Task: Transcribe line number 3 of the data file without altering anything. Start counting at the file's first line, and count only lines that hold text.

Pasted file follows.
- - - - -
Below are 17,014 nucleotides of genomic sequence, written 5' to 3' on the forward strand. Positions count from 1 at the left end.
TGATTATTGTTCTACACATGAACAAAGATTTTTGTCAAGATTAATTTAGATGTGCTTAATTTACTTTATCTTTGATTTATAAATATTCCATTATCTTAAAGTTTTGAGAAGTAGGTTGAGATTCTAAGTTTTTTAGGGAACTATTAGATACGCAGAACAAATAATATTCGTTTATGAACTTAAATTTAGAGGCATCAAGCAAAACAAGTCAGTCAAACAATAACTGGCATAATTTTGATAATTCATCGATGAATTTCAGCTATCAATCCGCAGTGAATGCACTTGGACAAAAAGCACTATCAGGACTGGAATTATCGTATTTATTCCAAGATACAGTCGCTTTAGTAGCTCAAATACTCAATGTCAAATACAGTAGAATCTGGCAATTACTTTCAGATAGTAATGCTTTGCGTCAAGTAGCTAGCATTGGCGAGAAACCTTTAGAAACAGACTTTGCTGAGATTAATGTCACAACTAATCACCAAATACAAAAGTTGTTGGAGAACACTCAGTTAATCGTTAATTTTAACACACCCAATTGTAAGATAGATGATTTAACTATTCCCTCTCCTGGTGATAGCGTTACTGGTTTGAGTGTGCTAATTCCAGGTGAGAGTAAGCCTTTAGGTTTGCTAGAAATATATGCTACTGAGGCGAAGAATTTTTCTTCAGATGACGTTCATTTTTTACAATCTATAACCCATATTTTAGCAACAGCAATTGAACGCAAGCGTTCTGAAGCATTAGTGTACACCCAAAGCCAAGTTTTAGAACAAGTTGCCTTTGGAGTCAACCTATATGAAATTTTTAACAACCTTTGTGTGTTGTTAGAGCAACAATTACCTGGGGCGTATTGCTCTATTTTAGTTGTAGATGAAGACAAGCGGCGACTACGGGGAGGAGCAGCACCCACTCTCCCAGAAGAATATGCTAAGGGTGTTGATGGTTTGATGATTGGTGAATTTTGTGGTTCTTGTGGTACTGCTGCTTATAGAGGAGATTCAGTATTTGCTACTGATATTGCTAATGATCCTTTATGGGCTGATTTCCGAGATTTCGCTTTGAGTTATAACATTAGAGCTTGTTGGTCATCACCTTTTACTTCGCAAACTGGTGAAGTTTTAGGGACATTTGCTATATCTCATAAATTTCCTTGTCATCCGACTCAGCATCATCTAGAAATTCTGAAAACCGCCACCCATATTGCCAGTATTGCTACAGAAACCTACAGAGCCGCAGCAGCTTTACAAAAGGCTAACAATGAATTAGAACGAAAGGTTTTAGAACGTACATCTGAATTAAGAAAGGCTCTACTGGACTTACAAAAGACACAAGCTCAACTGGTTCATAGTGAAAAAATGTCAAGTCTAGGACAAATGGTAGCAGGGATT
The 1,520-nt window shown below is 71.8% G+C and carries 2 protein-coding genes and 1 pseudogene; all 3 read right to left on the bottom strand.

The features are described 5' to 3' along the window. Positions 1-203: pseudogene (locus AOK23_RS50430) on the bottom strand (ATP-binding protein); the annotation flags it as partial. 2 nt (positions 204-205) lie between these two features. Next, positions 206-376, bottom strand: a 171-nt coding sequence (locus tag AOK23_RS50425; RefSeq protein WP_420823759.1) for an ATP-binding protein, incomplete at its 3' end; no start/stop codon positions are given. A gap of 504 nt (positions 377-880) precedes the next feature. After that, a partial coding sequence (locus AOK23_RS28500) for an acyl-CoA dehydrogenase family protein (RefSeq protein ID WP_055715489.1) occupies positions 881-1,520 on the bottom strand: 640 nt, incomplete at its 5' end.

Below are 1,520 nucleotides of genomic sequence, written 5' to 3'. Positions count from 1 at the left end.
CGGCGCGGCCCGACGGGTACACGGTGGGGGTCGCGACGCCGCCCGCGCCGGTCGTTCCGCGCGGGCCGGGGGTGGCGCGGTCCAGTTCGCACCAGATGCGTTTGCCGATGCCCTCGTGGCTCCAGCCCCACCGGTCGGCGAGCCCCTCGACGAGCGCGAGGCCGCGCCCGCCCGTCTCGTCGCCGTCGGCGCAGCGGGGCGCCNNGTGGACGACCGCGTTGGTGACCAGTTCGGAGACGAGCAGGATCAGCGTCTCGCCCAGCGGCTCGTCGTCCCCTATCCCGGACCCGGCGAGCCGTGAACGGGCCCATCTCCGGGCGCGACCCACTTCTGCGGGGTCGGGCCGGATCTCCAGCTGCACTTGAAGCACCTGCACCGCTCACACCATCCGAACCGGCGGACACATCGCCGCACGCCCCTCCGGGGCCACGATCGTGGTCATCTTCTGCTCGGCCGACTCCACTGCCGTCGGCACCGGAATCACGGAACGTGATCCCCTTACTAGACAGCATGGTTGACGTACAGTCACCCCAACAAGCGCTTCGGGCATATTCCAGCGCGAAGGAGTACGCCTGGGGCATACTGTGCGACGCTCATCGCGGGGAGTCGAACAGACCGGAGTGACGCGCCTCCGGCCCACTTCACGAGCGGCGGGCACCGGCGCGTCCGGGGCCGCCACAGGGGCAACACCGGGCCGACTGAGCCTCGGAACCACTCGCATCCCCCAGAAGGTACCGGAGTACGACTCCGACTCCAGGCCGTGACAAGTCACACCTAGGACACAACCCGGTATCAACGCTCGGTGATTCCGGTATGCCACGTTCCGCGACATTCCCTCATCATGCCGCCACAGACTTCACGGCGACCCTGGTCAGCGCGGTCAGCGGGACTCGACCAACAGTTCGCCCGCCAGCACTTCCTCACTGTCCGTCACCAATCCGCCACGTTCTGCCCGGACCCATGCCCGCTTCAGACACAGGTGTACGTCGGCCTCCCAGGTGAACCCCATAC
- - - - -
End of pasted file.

The 1,520-nt window shown below is 71.8% G+C and carries 2 protein-coding genes and 1 pseudogene; all 3 read right to left on the bottom strand.